|Reported Violations in every State.||Germanick Body.|
|The Rule of Confdn obtained by the Necessity of the Times|
|The large States will not be secure by the lower Branch.|
|2d Branch may possess a Negative over the Laws of the State-Legs.|
|Cont has furnished more thn her Quota as to Men||Mr Elsworth.|
|Mr. Wilson asks, why the Interests of the lesser States cannot be as safe in the Hands of the larger States as in their own||Mr Sherman.|
|The Resoln as reported by the Comee is impracticableis too large||Mr Davie|
|The 2d Branch being executive must sit constantly.|
|Not necessary to sit constantly||Mr Wilson|
|Each State should have one Senator1 Member in the second for every 100,00 People; and 1 for the smallest State.|
|This a Compromise on the Part of the large States.|
|He will not insist upon small Mattersif the great Principles can be established|
|Govt placed upon a false Basis.|
|The lesser States afraid of their Liberties; the larger States afraid of their Money.||Doctr Franklin|
|Treaty between France and the U. S. the latter had no Disposition over the Treasury of the former.|
|Equality is the Vice of the present System.||Mr. King
|The Amt56 is Congress in a new Form; servile to the States.||Mr. Maddison|
|No Disposn in Cl57 Rep. or Corporations to swallow up the Rest.|
|Purity of Principle||Mr. Bedford|
|Magna Charta of England. Certain constl Principles to be observed.||Mr King.|
|Union of England and Scotland.||This is a Consolidn|
|Power in the Magy to prevent a Violation of fundamental Principles.||The King Bribed.|
|Govt a progressive Force.||FranceIreland.|
|The Interest of the smaller States to come into the MeasureDelawareforeign Power New-Jersey. Single and unconnected.||Maddison.|
|The People will not agree to it.||Butler.|
|Suppose the larger States agreethe smaller States must come in.||G. Morris|
|Jersey would follow the Opinions of New York and Pennsylva.|
|The Sword must decide|
|The strongest Party will make the weaker Traitors and hang themforeign Power.|
|Should be open to Conviction|
|The larger States must prevailthey must decide; they are most powerful.|
|Not Members of a Synod, or Conventicle|
|About 2,000 Men in the smaller States, who compose the Executives, Legislatives, and Judiciaries; all interested in opposing the present Plan, because it tends to annihilate the State-Governments.||Gerry.|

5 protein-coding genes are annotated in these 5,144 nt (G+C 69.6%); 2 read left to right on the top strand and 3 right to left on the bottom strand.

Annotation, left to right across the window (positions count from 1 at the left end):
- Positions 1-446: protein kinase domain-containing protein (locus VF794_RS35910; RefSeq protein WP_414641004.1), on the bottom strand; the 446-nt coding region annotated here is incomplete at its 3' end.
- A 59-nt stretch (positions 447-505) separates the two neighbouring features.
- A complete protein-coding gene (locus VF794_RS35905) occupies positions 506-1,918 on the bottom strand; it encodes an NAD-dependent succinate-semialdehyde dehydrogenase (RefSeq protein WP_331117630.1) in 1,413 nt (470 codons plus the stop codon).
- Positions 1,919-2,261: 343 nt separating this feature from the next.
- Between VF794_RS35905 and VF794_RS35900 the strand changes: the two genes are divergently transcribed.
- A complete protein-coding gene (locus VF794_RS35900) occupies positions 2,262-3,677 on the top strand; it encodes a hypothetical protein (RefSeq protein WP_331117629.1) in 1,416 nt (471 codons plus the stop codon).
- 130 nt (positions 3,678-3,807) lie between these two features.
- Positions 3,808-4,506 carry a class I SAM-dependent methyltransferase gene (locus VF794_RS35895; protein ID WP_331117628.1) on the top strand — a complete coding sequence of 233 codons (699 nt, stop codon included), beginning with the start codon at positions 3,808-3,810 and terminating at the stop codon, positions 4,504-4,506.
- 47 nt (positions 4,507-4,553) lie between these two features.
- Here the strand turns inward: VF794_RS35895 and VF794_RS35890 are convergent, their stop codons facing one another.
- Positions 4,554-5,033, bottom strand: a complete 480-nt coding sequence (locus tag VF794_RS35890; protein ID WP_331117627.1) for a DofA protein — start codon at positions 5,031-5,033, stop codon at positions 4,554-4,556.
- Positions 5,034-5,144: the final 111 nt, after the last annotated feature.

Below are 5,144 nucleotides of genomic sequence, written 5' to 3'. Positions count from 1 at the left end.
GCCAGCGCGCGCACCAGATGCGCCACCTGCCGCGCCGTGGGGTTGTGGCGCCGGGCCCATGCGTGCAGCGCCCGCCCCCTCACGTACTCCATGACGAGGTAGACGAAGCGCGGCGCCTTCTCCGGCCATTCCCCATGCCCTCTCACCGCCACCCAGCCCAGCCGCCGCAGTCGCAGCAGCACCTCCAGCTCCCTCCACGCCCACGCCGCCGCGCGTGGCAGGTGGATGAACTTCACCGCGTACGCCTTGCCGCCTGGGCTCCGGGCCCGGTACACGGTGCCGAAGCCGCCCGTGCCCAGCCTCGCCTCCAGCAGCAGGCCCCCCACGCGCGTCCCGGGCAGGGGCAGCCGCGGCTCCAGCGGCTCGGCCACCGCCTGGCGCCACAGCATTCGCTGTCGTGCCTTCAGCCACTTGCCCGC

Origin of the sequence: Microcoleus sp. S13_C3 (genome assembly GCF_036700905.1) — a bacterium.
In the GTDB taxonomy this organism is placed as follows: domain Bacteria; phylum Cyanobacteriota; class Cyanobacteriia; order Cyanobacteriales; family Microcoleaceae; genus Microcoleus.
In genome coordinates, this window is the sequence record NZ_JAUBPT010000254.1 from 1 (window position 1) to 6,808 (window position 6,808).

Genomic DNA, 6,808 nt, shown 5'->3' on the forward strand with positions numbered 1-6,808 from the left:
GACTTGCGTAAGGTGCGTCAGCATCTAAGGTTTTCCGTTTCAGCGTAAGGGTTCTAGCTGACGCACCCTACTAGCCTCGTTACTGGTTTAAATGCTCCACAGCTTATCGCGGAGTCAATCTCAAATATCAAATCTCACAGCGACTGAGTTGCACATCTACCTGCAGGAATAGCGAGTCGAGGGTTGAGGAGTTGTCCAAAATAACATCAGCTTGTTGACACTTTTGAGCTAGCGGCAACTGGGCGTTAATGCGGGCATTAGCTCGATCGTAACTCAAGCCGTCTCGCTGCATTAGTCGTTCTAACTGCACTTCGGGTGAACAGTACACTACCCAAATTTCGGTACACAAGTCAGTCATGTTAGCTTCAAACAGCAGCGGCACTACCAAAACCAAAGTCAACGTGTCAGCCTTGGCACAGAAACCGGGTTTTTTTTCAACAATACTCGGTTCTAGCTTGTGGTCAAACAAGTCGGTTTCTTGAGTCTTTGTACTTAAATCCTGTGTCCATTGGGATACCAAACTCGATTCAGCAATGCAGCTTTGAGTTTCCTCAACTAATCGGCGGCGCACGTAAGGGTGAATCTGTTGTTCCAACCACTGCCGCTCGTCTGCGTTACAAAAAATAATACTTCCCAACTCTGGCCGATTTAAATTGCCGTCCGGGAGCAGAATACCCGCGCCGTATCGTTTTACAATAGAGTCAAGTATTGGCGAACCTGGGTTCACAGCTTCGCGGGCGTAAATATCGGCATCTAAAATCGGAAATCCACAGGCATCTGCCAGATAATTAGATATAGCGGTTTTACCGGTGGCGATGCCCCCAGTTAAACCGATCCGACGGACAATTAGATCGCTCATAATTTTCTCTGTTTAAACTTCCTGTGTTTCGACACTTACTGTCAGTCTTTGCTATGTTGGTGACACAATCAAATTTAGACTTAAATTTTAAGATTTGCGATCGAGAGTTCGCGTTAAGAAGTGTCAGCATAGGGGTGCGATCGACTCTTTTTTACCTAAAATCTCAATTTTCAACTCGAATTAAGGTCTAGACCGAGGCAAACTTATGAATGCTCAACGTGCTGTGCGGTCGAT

|If a Majority of the lesser states be agt. the Laws of the national Governmt.; those Laws cannot be executedThere must then be a Branch immediately from the States.||Sherman|
|An Agreemt. elsewhere cannot be expected unless the Representation be fair||Wilson|
| 1. The Upper Branch may put a Veto upon the Acts of the lower Branch.
2. May extort a Concurrence. The smaller States near the Centre; they may compose a Majority of the Quorum.
|The larger States will have more Influence; they have in Congress; this from the Nature of Things.||Gerry|
|Great Care will be taken to lessen the Powers of the 2d. Branch||G. Morris|
|Corporations to be protected.|
|Separate colonial Existances|
|CorporationsThe small Statesgo on and fight out the Revn. or give us an equal Vote.|
|The small States say, that they will have greater Rights as Citizen|
|Must have such a Govt. as will give Safety|
|State-Policy not a proper Object for a vigorous Governmt.|
|In Proportion to the Vigour and Strength of the State Governmts. will be the Febleness of the general Governmt.|
|We must have it in View eventually to lessen and destroy the State Limits and Authorities|
|The Germanick Constn.The Emperor has never been able to collect themthe separate Parts were too independant|
|Report of Comee. 59||Gorham.|
|Necessary, that the Atlantic States should take Care of themselves; the Western States will soon be very numerous.|